Study screenplays to learn how to tell your stories more visually and more concisely and try writing one at some point to see what happens. I promise you’ll learn a hell of a lot!

3. I am a curious creature and put my finger in as many cakes as I can: history, film, technology, etc. I’m also a freak for urban history, particularly Barcelona, Paris and New York. I know more weird stuff about 19th-century Manhattan than is probably healthy.

Here’s something to keep in mind as you grow your career as a fiction writer — the more curious you are about the world, and the weirder stuff you learn and pay attention to, the better your writing will be in the long run. You don’t want to just read novels in the genre you write in and watch movies of the genre you write in and then write in that genre. Your work will get stale after awhile. You’ll begin to repeat yourself.

To improve upon your skills, and to bring better ideas to the page year after year, it’s in your best interest to study new things that broaden your horizon. You want to be curious about history, film, technology. You want to read non-fiction books about subjects that you know little or nothing about. When you do so, you are not wasting your time, I promise. Even just one nugget from that non-fiction book you’re reading could inspire a new novel idea. It could bring you something that completely changes the trajectory of your writing career.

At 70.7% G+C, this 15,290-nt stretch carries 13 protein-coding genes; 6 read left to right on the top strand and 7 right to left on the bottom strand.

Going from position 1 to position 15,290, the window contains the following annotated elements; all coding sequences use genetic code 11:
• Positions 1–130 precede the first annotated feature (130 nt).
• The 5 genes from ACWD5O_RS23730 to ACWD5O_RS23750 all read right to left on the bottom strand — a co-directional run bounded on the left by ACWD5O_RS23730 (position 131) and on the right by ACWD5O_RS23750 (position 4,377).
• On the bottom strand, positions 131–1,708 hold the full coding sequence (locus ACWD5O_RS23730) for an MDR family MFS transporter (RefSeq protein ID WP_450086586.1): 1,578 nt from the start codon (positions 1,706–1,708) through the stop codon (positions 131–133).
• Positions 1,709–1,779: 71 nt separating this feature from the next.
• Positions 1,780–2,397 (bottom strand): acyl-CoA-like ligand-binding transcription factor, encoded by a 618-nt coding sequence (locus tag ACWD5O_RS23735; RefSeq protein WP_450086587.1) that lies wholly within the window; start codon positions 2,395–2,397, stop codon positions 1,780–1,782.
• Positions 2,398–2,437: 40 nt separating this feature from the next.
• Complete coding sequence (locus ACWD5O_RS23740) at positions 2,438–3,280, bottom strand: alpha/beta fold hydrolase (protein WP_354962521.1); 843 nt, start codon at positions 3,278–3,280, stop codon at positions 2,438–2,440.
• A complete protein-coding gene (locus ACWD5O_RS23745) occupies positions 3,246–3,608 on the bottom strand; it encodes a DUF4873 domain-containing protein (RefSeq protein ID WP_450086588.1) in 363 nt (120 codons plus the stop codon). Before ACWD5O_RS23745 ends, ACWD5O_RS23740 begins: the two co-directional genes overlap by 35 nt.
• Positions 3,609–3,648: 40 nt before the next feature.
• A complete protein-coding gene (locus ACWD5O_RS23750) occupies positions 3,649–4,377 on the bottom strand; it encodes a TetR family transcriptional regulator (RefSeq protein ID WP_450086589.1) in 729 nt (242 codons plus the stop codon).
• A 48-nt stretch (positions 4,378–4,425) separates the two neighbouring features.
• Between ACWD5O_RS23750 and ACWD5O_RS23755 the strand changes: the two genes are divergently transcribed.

4. I’m a voracious reader, and I like to explore all sorts of writing without prejudice and without paying any attention to labels, conventions or silly critical fads.

So many successful authors have said it, so I hope you’ve learned by now one of the best things you can do as a writer. Yes, you want to read. And not just read the things you’re interested in, not just read the authors who you’ve adored for years. If you want to have a thriving career as a writer, it’s in your best interest to get your hands on all sorts of books and read voraciously.

Read stuff that fascinates you and read stuff that doesn’t necessarily fascinate you. Read that book that bores you and ask yourself why. Study the sentences. Study how the story is laid out. What doesn’t work about it? How could you improve upon it? Sometimes I find reading something I don’t like very much even more inspiring than reading a great work of art. I might enjoy the great work of art more, but by the time I reach the end, I might feel like my writing is inadequate. That if I lived another 1,000 years, I’d never be able to write something as good, and that can sometimes stifle my creativity.

What’s most important of all is to do what Zafon says: explore all sorts of writing without prejudice, without paying attention to things like labels and author names and book covers and fads. Don’t read the book everyone else is reading. Find that new book few people know about. Dip into an old classic that’s not really discussed anymore.

Read as many books as you can, and your writing will improve year after year, I guarantee it!